Who We Once Were | 12.15.20

Sometime after we graduate high school, college, and wander out into the ‘real world,’ our capacity for happiness, for curiosity, for wonder, diminishes. I have theories as to why this is, I have theories about cults of busy-ness, about the endless treadmill of materialism, but those are for another day. The point is not the why it happens, the point is that it happens. The point is, it doesn’t have to, and we can do something about it. This season, this holiday season, for me has always been one of magic in my family. I was blessed with a set of parents that made Christmas the one holiday each year where anything was possible, one of mystery and ritual, of tradition and warmth. To this day, I carry that feeling with me through this entire time, starting about today and extending until the day after Christmas morning. I see lights in the darkness, so much darkness in Montana this time of year, and instantly I am thrown back to the boy that would run in place in his sheets to try to tire himself out on Christmas Eve, the kid who would start hiding gifts he’d purchased for people under his bed December 1st.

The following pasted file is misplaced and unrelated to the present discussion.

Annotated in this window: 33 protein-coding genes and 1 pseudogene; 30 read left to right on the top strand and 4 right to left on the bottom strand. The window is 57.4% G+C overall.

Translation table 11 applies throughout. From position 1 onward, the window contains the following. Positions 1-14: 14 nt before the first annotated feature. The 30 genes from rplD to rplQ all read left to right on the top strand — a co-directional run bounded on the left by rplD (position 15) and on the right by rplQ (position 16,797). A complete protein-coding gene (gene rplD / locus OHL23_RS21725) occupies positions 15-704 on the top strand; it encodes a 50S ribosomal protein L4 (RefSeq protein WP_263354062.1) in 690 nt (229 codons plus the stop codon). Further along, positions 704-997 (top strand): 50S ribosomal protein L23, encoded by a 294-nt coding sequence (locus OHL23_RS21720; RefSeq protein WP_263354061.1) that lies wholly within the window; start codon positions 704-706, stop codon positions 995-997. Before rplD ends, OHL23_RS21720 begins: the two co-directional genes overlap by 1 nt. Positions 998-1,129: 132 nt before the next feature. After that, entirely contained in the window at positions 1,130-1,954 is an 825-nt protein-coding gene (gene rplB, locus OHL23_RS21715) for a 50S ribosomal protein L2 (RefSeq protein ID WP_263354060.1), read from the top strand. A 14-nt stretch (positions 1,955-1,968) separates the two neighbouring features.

It’s ok to be this way, the world doesn’t have to make you hard. It’s ok to allow yourself to feel that magic, to be a person who helps others feel it. See those lights, see the memory of who you were, and be it again. Make the list, check it twice. You’re still them.

Lights in the darkness,

like warmth and some memory

of who we once were.

Haiku on Life by Tyler Knott Gregson


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